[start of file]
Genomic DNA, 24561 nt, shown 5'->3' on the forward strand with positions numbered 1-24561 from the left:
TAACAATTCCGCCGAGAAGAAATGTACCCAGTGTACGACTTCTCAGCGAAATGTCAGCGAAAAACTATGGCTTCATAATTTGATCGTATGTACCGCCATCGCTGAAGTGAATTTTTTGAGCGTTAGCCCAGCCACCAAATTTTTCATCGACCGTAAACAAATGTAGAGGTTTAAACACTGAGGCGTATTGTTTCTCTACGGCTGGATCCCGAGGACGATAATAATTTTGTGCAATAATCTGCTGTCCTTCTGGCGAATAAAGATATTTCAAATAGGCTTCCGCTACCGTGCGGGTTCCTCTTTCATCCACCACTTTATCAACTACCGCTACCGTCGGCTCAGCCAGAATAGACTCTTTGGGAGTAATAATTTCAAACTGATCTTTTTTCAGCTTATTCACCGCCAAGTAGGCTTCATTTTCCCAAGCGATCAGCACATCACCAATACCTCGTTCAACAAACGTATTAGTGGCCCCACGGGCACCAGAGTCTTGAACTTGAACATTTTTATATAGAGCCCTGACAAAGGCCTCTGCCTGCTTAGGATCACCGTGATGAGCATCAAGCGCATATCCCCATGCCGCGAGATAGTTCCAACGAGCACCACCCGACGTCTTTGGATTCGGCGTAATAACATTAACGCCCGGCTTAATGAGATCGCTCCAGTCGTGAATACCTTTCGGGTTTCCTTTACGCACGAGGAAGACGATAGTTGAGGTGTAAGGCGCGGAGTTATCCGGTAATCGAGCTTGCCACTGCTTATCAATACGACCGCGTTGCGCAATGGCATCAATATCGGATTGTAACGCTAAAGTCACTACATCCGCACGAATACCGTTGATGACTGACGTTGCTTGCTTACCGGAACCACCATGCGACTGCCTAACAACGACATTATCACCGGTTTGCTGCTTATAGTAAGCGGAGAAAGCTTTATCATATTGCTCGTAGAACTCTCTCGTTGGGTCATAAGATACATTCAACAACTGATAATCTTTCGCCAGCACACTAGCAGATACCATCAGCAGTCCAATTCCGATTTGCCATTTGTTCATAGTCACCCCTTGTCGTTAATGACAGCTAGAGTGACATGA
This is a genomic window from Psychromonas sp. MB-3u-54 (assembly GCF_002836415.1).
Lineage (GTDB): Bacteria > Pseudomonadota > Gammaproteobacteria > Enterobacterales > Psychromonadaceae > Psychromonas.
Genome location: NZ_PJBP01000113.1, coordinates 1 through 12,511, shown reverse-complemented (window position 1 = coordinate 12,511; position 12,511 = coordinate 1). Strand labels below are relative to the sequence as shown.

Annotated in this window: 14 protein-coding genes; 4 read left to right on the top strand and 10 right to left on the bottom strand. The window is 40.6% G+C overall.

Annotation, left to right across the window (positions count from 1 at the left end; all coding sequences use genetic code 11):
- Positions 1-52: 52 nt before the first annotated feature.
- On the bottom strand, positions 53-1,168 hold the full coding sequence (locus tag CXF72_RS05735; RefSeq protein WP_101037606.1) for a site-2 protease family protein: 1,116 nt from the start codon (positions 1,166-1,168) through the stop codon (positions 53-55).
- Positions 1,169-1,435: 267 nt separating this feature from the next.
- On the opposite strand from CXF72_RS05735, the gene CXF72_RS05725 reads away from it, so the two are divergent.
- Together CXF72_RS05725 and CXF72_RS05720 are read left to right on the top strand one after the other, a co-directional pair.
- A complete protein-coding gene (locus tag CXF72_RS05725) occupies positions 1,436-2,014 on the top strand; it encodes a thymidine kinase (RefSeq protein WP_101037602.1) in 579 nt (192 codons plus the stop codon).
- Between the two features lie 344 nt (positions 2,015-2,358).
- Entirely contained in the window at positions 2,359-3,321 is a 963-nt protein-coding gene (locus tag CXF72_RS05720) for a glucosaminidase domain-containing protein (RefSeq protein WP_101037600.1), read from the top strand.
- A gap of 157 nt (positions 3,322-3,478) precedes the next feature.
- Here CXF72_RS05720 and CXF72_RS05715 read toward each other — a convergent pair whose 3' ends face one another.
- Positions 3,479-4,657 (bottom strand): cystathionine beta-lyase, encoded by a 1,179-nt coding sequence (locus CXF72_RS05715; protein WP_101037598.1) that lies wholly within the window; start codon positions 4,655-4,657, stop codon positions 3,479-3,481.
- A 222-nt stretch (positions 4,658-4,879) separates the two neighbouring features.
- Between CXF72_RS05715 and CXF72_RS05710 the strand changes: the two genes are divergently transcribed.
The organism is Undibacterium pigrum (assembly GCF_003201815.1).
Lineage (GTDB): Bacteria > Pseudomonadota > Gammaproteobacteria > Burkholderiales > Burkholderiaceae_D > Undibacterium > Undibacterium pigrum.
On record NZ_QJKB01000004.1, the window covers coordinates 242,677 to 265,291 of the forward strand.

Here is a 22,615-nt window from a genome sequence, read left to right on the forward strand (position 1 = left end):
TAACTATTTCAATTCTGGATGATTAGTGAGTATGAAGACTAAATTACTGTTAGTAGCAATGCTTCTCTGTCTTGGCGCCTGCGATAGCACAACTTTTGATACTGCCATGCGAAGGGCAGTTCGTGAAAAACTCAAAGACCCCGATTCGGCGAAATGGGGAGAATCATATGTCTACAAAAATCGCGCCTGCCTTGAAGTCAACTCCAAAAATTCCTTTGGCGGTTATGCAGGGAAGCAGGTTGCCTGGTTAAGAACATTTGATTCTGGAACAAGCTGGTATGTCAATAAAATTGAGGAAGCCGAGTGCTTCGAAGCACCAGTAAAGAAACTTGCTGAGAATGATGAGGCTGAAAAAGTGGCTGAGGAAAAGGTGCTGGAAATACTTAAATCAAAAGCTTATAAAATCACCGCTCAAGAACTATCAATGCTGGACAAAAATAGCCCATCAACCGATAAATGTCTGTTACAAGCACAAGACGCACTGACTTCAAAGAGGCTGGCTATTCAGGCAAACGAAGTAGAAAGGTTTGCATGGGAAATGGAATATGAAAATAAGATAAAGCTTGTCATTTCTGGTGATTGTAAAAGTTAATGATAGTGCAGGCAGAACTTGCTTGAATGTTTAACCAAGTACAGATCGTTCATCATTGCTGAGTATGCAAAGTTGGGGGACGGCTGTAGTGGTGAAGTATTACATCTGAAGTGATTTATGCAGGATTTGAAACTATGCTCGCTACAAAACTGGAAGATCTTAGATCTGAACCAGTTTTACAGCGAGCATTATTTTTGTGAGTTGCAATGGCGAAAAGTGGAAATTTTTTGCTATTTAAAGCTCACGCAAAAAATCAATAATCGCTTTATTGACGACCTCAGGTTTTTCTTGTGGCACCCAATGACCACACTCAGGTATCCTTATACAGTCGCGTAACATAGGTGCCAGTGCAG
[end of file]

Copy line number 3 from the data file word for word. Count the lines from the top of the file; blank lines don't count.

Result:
This is a genomic window from Psychromonas sp. MB-3u-54 (assembly GCF_002836415.1).